A series of murders in New York City has stymied the police and FBI alike, and they suspect the culprit is a single killer sending an indecipherable message. But when the two federal agents assigned to the investigation are taken out, the FBI takes a more personal interest in the case.
Special Agent Ty Grady is pulled out of undercover work after his case blows up in his face. He’s cocky, abrasive, and indisputably the best at what he does. But when he’s paired with Special Agent Zane Garrett, it’s hate at first sight. Garrett is the perfect image of an agent: serious, sober, and focused, which makes their partnership a classic cliché: total opposites, good cop-bad cop, the odd couple. They both know immediately that their partnership will pose more of an obstacle than the lack of evidence left by the murderer.
Practically before their special assignment starts, the murderer strikes again – this time at them. Now on the run, trying to track down a man who has focused on killing his pursuers, Grady and Garrett will have to figure out how to work together before they become two more notches in the murderer’s knife.
While reading this book I had quite a few thoughts circling in my mind, but of those the most prominent three were:
1. Gods, save me from the adverbs.
2. Gods, save me from the repetition. I’ll forget the adverbs as long as the repetition ends NOW.
3. This isn’t a character driven story, because the characters are the story.
Now, there’s nothing wrong with a character centric book, but.
There’s hardly any plot. Scratch that. There’s no plot. There’s barely a framework for a murder mystery and an awkward excuse to bring two men together and have them fall in love against all odds and their life experience up until that point.
Ty G. and Zane G. (Grady and Garrett respectively) fall into each others arms repeatedly in scenes that can only be described as fantasy fulfilment. They take turns disrobing in front of each other and getting conveniently hurt to allow the other to touch them in a caring manner. And of course this leads to unresolved sexual tension which quickly becomes resolved.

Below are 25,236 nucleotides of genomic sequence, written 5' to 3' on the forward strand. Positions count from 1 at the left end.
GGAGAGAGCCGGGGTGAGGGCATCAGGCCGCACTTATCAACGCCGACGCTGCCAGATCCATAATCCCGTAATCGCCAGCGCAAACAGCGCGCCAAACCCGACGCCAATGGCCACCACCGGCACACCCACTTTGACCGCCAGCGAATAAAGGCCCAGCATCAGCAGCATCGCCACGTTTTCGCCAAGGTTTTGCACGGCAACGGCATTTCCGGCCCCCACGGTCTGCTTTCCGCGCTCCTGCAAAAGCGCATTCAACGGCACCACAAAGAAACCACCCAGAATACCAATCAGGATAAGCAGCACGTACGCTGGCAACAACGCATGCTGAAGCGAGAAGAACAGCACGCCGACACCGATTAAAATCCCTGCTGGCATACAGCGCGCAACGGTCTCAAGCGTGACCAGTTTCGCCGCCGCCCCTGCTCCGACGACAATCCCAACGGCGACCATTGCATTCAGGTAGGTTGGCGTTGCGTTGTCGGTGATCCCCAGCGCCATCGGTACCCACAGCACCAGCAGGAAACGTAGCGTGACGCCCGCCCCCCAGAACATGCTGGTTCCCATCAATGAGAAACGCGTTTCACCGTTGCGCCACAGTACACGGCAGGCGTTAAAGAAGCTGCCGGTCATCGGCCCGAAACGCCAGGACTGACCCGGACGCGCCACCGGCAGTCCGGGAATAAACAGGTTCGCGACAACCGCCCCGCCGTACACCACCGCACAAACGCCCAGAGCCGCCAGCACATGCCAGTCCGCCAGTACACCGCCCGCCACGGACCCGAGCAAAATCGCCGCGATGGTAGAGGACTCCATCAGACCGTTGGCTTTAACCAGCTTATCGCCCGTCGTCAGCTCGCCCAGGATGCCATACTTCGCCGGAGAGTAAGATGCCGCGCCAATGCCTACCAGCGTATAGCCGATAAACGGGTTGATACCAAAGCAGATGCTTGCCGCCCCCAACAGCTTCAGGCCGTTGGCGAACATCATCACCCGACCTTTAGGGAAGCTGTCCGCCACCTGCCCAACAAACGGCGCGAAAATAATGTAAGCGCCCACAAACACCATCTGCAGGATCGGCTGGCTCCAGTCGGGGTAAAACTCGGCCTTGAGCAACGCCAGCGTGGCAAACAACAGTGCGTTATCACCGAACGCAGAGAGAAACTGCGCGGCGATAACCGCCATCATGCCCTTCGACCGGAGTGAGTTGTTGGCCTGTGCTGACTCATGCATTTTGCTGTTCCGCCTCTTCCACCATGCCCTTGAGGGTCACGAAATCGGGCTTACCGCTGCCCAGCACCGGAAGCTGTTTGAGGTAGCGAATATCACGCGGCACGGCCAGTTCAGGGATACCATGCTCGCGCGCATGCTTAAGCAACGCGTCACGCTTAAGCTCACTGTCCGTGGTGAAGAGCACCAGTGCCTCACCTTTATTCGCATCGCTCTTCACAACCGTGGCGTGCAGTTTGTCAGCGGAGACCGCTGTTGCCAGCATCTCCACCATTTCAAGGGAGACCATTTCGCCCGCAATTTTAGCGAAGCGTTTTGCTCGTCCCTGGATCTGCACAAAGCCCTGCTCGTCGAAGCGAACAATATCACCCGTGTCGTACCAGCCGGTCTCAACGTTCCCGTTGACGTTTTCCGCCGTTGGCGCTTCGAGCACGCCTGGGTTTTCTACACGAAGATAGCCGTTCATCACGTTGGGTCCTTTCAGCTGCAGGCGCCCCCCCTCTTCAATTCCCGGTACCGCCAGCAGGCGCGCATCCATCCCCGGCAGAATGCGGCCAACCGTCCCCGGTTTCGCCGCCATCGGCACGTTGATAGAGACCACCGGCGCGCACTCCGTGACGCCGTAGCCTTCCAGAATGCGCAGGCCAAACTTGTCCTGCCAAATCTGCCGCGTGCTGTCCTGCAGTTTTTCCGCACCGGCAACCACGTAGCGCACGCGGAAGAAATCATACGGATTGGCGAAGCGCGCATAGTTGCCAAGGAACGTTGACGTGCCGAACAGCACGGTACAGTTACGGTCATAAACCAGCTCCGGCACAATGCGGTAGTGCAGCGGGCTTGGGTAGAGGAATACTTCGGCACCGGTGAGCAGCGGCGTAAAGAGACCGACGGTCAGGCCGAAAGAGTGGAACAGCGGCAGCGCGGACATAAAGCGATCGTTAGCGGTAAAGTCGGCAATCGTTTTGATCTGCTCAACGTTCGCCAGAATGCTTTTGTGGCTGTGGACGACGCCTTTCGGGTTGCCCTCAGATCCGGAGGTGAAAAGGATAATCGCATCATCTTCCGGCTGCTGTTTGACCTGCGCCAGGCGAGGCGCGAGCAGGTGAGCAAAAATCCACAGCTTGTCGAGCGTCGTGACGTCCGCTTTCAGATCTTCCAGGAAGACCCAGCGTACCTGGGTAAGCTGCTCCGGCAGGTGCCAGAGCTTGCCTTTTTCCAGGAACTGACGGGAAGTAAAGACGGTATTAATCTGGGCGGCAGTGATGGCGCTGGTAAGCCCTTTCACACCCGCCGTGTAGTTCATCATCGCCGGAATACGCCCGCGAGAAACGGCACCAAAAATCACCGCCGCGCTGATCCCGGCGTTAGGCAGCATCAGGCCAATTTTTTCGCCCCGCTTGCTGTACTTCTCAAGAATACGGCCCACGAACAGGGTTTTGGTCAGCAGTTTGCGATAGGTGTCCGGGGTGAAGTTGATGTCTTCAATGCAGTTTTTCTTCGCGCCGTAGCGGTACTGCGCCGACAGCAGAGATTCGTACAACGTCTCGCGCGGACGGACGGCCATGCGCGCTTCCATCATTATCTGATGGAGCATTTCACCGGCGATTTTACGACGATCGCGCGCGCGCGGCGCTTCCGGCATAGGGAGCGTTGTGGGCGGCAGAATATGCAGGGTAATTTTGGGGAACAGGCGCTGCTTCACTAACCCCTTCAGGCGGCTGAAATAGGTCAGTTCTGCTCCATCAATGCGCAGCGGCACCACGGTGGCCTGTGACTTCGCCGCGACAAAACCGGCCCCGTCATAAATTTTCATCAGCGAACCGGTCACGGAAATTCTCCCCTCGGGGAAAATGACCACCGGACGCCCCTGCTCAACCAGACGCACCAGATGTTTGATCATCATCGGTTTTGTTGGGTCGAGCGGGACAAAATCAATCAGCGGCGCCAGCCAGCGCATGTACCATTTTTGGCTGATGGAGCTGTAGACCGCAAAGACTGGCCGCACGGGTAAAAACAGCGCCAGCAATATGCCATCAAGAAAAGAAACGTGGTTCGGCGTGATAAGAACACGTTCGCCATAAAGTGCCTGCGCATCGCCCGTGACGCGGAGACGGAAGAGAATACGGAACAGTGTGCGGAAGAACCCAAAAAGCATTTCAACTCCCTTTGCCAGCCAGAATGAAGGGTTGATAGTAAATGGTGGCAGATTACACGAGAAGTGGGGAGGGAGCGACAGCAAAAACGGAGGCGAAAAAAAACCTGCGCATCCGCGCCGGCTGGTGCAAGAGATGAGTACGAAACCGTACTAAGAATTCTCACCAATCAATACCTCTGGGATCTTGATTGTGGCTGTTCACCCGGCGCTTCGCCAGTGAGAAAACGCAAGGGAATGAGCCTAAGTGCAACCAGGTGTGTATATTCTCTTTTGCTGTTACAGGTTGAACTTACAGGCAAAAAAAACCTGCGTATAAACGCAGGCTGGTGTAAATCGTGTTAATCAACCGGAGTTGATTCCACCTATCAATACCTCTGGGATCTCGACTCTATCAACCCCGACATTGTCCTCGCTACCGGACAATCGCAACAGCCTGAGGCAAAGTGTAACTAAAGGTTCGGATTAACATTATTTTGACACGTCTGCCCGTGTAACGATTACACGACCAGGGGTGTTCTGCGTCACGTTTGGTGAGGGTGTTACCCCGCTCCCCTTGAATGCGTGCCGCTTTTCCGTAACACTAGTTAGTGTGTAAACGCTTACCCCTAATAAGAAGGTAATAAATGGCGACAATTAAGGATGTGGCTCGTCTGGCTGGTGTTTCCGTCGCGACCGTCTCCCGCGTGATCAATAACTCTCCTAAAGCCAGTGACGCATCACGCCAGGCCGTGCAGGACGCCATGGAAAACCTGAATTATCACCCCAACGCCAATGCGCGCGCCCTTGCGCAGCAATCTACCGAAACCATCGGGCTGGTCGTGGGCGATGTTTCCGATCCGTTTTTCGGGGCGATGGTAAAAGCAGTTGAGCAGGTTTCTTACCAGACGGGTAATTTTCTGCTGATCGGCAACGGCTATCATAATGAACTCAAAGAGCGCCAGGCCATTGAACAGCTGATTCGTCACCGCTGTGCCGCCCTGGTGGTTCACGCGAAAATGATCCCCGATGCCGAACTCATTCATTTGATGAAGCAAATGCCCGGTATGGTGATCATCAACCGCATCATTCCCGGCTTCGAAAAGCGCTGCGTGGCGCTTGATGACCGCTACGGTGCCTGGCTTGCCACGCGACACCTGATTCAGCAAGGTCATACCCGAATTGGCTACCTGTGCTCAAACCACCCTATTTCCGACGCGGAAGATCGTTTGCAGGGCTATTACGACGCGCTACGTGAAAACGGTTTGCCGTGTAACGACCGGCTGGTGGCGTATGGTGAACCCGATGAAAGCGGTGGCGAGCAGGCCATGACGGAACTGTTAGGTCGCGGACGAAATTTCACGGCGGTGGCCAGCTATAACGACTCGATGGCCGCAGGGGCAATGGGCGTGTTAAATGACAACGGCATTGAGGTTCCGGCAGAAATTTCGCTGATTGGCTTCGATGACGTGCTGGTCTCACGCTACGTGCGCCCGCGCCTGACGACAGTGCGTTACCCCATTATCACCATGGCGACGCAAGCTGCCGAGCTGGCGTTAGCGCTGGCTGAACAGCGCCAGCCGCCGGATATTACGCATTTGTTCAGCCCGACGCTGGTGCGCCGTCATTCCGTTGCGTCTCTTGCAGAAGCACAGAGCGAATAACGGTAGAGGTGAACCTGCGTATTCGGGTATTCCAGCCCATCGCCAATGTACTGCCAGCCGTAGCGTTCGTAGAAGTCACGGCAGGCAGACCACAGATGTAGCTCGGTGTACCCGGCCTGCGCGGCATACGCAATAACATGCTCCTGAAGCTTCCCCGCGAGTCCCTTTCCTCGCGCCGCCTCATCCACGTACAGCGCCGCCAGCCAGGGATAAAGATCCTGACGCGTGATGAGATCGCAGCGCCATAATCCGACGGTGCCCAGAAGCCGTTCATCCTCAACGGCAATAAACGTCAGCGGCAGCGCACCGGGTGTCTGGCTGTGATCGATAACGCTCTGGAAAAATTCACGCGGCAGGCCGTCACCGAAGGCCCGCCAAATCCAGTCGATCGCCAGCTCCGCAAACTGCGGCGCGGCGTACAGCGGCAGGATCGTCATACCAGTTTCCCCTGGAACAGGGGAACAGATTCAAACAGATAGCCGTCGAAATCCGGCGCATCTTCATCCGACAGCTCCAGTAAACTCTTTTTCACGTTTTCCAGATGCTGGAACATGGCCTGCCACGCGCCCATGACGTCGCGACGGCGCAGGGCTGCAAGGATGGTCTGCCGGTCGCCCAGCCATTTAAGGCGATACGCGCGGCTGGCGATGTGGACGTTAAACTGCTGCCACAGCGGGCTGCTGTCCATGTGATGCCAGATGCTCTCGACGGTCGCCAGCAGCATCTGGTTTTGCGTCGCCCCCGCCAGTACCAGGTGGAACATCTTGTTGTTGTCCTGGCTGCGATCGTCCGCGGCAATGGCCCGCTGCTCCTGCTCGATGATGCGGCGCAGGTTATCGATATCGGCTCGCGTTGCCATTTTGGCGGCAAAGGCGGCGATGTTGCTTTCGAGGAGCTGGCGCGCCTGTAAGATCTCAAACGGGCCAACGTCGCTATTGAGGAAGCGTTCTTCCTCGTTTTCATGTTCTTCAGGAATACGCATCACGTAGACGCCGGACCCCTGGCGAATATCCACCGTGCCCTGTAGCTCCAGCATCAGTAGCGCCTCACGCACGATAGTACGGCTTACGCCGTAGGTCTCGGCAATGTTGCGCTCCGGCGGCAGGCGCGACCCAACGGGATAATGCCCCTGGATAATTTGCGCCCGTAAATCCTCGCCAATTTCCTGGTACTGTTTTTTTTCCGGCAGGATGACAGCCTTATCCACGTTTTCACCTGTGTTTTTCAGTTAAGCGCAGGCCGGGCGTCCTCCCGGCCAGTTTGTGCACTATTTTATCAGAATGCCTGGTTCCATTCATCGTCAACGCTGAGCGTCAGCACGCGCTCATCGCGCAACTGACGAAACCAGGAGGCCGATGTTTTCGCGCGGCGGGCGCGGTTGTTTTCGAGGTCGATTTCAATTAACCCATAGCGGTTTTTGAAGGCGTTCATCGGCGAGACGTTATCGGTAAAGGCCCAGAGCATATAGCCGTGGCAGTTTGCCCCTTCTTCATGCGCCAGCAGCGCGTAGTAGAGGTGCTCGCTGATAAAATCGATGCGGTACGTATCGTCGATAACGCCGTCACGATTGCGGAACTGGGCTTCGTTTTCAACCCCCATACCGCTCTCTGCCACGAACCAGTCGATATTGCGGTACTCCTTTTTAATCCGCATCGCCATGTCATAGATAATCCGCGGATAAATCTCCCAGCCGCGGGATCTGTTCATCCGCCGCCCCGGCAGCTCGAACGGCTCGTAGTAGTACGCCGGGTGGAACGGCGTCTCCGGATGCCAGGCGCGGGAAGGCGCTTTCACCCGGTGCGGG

Too quickly. Their relationship progresses too fast, which is a considerable achievement considering the over all length of the book. My NetGalley copy showed closer to 400 hundred Kindle pages than 300 and half of those could have easily been left on the cutting room floor without any significant loss to the
plot. Er. My mistake: -without any significant loss to the character and relationship arcs.
One of my Kindle notes says:
”They’re od’ing on deux ex machina plot point encounters.”
The success of this book hinges on the readers connection to the characters.
As a long time soap opera viewer I’m
a sucker prone to suffering through horrible plot lines just to see my favourite characters stumble from one ill-advised adventure to another.
But I’m also a mystery and crime novel fan and whodunnits have made my heart skip ever since I picked up my first Agatha Christie Novel. And in this, too, the novel fails.
plot advancement mystery partition of the story is done in short paragraphs telling what had happened with the case and the world around them. The foreshadowing is done with a heavy hand and the culprit is clear pretty much from the beginning. At the time it felt like some relevant information like Zane’s wedding ring is withheld until the last minute.
I also have other small complaints like the fact that I’m not sure how accurate the hospital scenes are or like someone on Twitter said: New York is a city that should be a character. It’s not in Cut & Run and that shows the lack of actual research on the authors’ part.
There’s a lot criticism in this review, so why is the rating two stars instead of one?
That’s easy. I’m picturing Jensen Ackles and Jared Padalecki as Ty and Zane.
Wonder why exactly that is.
I received a copy of this book from the publisher.